A shaky self-confidence or relentless self-doubt stops many people from pursuing their passions. A fear of failure gnaws at them, leaving them at a standstill and unsatisfied with their lives. If you know what I’m talking about — and so many of us do — Russ Harris’s book The Confidence Gap: A Guide to Overcoming Fear and Self-Doubt may help.
Harris is a physician and therapist who’s worked with many clients — thousands, he says — who hadn’t pursued their dreams because of little self-confidence and a whole lot of self-doubt. He’s also been there. For many years, Harris was drowning in insecurities and self-destruction. As an anxious young man terrified of failure and social situations, Harris used alcohol to cope with his crushing self-doubt. He drank his way through medical school, rarely had any meaningful relationships, and was even hospitalized for alcohol poisoning his third year. When it came to studying, his self-doubt was so powerful that he actually avoided it altogether and failed every exam his first two years of school.
As a junior doctor, his self-doubt and anxiety peaked — so much so that he developed red blisters on his fingers because his sweat-soaked hands would rub against his surgical gloves. Eventually, he got better and has been able to pursue his own passions, including writing books and regularly speaking to large audiences, with confidence.
The Confidence Gap is easy to read, encouraging and relatable. In addition to sharing his personal experiences, Harris features various anecdotes, including the stories of Nelson Mandela and Joe Simpson, climber and author of Touching the Void, along with a variety of techniques to help readers build up their confidence. These tools and tips are based in Acceptance and Commitment Therapy (ACT). Developed by psychologist Steven Hayes, ACT is a form of cognitive-behavioral therapy that was originally created to treat depression. But it’s been successfully adapted to many different fields.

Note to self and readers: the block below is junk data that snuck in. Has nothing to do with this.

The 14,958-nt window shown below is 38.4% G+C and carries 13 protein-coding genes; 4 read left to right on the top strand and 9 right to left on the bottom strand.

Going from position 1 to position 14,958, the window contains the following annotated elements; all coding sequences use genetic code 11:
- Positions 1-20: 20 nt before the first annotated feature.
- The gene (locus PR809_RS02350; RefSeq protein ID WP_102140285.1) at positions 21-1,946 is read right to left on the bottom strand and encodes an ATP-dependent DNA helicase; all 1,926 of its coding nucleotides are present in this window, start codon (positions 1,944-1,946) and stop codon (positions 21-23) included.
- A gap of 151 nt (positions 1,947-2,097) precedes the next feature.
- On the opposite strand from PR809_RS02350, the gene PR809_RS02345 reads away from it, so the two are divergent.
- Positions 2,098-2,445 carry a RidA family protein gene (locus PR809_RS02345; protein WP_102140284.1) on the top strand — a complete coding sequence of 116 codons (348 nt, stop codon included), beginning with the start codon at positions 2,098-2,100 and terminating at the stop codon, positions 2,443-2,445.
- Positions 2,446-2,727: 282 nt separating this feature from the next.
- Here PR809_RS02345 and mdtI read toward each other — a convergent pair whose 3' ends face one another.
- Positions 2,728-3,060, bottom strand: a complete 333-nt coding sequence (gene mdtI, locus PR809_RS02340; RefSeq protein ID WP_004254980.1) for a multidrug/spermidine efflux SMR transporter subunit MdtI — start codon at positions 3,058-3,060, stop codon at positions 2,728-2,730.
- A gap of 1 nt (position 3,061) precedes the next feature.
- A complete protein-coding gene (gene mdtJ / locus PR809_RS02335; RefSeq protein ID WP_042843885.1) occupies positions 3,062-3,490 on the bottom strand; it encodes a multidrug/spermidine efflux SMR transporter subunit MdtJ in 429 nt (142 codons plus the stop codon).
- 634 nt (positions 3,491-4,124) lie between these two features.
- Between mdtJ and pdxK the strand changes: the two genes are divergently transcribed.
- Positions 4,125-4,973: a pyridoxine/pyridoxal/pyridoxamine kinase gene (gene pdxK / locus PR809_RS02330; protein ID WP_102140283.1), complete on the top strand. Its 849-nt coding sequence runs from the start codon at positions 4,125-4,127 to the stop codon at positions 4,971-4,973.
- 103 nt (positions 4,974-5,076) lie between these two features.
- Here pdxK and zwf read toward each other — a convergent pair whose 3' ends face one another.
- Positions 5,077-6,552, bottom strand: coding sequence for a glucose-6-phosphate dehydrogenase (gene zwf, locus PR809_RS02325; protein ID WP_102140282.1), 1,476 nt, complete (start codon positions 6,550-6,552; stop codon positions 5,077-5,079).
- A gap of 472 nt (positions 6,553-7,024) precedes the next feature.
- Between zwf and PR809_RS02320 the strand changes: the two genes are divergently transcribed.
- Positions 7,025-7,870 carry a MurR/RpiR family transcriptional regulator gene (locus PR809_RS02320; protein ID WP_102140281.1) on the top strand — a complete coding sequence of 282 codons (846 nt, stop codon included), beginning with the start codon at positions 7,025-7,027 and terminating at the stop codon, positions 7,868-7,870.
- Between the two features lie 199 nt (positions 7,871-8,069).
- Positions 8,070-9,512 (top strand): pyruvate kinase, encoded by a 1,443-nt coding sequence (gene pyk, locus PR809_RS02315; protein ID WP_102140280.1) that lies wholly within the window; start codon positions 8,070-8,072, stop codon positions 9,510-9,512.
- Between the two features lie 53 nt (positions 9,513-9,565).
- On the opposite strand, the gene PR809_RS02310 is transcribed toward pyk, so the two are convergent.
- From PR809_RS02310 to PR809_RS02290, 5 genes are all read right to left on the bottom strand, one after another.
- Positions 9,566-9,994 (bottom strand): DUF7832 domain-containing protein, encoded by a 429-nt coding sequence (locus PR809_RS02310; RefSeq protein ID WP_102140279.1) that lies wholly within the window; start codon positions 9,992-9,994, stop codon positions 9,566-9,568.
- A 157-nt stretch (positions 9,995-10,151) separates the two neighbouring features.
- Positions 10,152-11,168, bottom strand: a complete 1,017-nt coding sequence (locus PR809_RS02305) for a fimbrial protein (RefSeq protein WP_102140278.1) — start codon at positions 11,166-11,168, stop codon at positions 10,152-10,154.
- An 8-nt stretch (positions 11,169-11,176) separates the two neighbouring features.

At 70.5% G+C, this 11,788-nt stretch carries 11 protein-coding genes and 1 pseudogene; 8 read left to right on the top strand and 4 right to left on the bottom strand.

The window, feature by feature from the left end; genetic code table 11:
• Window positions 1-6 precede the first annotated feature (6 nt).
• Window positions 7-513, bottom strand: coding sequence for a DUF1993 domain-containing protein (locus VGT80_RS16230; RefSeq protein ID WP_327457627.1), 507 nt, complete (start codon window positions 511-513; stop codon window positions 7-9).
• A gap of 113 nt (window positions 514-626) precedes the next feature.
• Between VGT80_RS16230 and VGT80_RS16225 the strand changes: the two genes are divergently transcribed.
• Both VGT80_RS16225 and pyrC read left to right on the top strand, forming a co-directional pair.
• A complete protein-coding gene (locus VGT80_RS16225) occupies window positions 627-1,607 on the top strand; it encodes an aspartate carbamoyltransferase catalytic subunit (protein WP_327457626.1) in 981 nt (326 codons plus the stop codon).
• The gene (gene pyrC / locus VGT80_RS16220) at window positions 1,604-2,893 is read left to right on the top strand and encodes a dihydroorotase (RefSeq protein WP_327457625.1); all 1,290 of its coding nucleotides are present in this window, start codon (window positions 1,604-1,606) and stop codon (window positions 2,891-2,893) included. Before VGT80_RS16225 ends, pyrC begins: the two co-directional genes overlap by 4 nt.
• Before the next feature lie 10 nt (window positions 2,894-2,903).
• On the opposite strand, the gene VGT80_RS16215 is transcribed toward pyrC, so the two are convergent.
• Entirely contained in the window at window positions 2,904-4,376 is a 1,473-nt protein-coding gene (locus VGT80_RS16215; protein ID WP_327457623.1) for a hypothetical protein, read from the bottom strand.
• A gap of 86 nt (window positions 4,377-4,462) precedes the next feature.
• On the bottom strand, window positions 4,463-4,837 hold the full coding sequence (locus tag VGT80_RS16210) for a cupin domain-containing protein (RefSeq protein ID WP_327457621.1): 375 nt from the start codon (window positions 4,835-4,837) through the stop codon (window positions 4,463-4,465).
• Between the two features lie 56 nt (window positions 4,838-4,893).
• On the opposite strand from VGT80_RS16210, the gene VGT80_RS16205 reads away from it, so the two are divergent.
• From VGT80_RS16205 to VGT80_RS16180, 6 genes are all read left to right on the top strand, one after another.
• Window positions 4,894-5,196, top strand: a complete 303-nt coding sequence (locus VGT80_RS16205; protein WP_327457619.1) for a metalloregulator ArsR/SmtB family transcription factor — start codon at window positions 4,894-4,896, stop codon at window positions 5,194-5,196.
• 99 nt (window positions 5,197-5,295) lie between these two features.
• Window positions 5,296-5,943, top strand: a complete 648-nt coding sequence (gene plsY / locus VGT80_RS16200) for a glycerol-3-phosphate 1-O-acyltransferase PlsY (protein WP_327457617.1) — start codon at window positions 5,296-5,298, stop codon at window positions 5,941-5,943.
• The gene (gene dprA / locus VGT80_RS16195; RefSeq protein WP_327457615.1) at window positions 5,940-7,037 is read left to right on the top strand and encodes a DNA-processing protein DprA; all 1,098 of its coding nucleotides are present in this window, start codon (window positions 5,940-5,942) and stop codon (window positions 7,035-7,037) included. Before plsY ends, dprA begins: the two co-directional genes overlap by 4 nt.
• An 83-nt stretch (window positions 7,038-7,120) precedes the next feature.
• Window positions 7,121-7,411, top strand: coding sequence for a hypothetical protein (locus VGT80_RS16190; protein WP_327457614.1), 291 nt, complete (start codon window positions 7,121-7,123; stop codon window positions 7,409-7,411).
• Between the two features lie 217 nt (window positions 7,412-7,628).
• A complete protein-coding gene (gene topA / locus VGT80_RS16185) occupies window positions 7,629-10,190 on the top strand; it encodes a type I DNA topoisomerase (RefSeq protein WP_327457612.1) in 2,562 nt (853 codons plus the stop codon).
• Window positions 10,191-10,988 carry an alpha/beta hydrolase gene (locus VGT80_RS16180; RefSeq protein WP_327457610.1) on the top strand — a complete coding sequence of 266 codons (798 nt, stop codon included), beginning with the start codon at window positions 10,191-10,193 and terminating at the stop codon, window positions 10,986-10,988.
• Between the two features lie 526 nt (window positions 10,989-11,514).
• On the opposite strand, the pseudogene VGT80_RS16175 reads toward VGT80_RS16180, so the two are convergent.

One of the keys of ACT is mindfulness—a mental state of being fully aware and focused. Mindfulness helps people deal with self-defeating thoughts and painful emotions (such as anxiety and anger) and focus on fully engaging in life. Throughout the book, Harris provides readers with advice on cultivating mindfulness. Another part of ACT involves identifying your core values and letting those values guide your life.
According to Harris, ACT represents the following:
A—Accept our thoughts and feelings
C—Choose a valued direction
T—Take action mindfully
The book is divided into five parts. In the first part, “Warming Up,” Harris debunks common myths about confidence and explains why we lack self-confidence. In “The Double-Edged Sword,” readers learn what to do with negative thoughts. Unlike other approaches, ACT doesn’t try to change negative thoughts or use positive affirmations; instead you learn that “negative thoughts are not inherently problematic.” It’s when we get caught up in these unhelpful thoughts and let them prevent us from reaching our goals that they become a concern. Here, Harris also shows readers how to handle these thoughts and be fully present using all our senses.
In “What Gets You Going?” Harris helps readers identify their values, which he says “play a major role in developing confidence and enhancing performance.” Knowing your values is the best way to achieve your goals. According to Harris, values provide the inspiration and motivation to follow through even when things get tough; values provide a sense of direction (akin to a compass); and they make life fulfilling.